After dinner, and some fairly long speeches that included a very amusing slide-show of Doug's earlier years, all of the guests moved to the most exciting part of the building (the bit with the swamp etc.) to meet up with the evening guests and have a few more drinks before the dancing in the evening.

Useful Links:
Our Dynamic Earth
Makeup by Mailin Haddow
Dakota Hotel

Friday, 18 May 2012

Charlotte and Keith's Wedding at the Lodge on Loch Lomond

On a very sunny day in April I had the pleasure of making the short trip to the Lodge on Loch Lomond to photograph the wedding of Charlotte and Keith. The lochside location was quite fitting as the wedding had a very nautical theme, although I am not sure that very many of the starfish or beautiful shells came from anywhere near Luss.

I had met Charlotte and Keith some weeks before their wedding and immediately knew that their wedding would be good fun to photograph. They were both very lovely people and they wanted a very relaxed and informal wedding, with the photography to reflect that. When I turned up on the morning of the wedding everyone was bright and chirpy, apart from Keith, whom I had been sent to photograph, who seemed to be ever-so-slightly nervous, and I got to meet the brilliant make-up artist Lynsey Findlay who I had worked with at another wedding only a week or two before!

Charlotte and Keith are both vets and, luckily for them, one of their veterinary friends, Dave White, is also a church minister as well. He led a really good, friendly ceremony and it was enjoyable, even for me as a bystander. He was also quite relaxed about photography, which is always good for me! I actually recognised Dave but couldn't quite place my finger on where I had seen him before. Later on in the day he told me that he had been a guest at a wedding I had photographed last year and that I had taken a nice portrait of him with his family.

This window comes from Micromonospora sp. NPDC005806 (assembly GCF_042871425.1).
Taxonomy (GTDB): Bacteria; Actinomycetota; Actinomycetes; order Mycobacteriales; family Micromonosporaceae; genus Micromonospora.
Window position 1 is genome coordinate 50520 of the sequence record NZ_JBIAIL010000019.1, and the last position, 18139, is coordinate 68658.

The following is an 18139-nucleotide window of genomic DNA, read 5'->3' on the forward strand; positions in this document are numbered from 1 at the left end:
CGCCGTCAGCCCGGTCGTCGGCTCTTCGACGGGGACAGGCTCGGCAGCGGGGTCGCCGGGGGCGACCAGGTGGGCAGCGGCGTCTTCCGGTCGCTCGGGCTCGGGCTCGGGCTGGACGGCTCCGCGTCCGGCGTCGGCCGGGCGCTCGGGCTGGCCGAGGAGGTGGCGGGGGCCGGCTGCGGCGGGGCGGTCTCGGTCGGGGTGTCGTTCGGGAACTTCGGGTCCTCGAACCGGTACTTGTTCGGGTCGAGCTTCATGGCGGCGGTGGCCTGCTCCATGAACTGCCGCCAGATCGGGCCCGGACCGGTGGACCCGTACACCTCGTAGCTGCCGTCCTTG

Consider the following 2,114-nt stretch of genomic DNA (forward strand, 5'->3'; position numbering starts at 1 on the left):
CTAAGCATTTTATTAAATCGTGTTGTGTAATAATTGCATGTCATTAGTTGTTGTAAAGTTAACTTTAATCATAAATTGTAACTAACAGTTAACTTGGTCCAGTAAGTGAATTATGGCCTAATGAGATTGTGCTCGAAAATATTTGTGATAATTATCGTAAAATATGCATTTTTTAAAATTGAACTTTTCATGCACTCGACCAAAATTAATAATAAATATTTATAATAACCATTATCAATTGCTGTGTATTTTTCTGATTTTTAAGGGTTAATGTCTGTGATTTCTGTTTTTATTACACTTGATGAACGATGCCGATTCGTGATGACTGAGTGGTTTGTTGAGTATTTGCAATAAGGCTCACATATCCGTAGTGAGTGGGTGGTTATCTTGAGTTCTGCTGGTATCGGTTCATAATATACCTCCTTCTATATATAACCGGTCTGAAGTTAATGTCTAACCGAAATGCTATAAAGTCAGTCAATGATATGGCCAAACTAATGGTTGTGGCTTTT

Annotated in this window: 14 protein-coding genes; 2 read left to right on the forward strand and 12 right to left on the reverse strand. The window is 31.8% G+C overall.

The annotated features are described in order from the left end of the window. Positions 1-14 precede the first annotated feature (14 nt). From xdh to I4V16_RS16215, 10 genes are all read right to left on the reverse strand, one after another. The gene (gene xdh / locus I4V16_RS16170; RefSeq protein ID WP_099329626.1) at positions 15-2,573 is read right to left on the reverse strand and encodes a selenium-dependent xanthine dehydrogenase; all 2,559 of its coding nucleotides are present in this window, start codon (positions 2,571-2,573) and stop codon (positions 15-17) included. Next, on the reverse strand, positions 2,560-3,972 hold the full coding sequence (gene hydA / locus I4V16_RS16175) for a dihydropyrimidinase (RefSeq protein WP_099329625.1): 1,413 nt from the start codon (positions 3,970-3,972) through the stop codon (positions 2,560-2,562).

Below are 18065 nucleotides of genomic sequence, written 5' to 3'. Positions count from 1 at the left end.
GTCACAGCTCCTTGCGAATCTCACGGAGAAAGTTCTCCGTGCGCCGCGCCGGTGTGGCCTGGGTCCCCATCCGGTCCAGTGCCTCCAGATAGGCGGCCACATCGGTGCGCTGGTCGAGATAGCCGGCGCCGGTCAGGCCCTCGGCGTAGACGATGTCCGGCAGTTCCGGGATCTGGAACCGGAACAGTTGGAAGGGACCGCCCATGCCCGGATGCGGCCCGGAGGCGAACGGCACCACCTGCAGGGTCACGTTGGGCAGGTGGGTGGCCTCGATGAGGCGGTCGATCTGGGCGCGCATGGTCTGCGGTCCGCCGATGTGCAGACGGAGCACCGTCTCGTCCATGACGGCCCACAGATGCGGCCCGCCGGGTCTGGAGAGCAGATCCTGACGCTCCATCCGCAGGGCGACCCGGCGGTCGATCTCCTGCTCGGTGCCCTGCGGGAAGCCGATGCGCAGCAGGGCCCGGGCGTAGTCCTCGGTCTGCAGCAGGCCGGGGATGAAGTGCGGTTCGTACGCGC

At the Lodge that day was a Master of Ceremonies who was trying to ensure that the day ran without a hitch. We had formulated a simple plan whereby he would make an announcement asking all of the guests to make their way outside immediately after the ceremony for a big group picture. It was a great plan as we agreed that it would be quick and the important family members would be there for the few group shots that Charlotte and Keith asked for immediately afterwards to waste as little time as possible.

When the ceremony had finished Charlotte, Keith and myself made our way out to the Loch and waited, and waited... Nobody appeared. It turned out that one of the ushers, who was working to an earlier version of the Plan, had redirected all of the guests back into a different room. Herding 100 wedding guests is never going to be easy I suppose. Still some time later they were coaxed out of the lovely warm room, leaving behind their drinks and canapes, into the sunny but nippy fresh air for some pictures.

The Lodge on Loch Lomond is in the tiny lochside village of Luss, where the second most important boost to the local economy must be weddings (the first being tourism - take a visit on a sunny weekend in the summer and you'll see what I mean). It isn't hard to see why it is a popular place though, given that it is situated only 40 minutes from the centre of Glasgow and offers amazing views of the loch and it's surrounding mountains. We decided to make the most of it and popped along in the car for a few pictures on the pier and a walk along the beach before heading back to the Lodge for dinner and dancing.

Here are links to some of the suppliers:

Make up: Lynsey Findlay
Hair: Kerry Holmes 07753789932
Band: The Reel McCoy
Piper: Colin Lawrie
Florist: Lavender Blue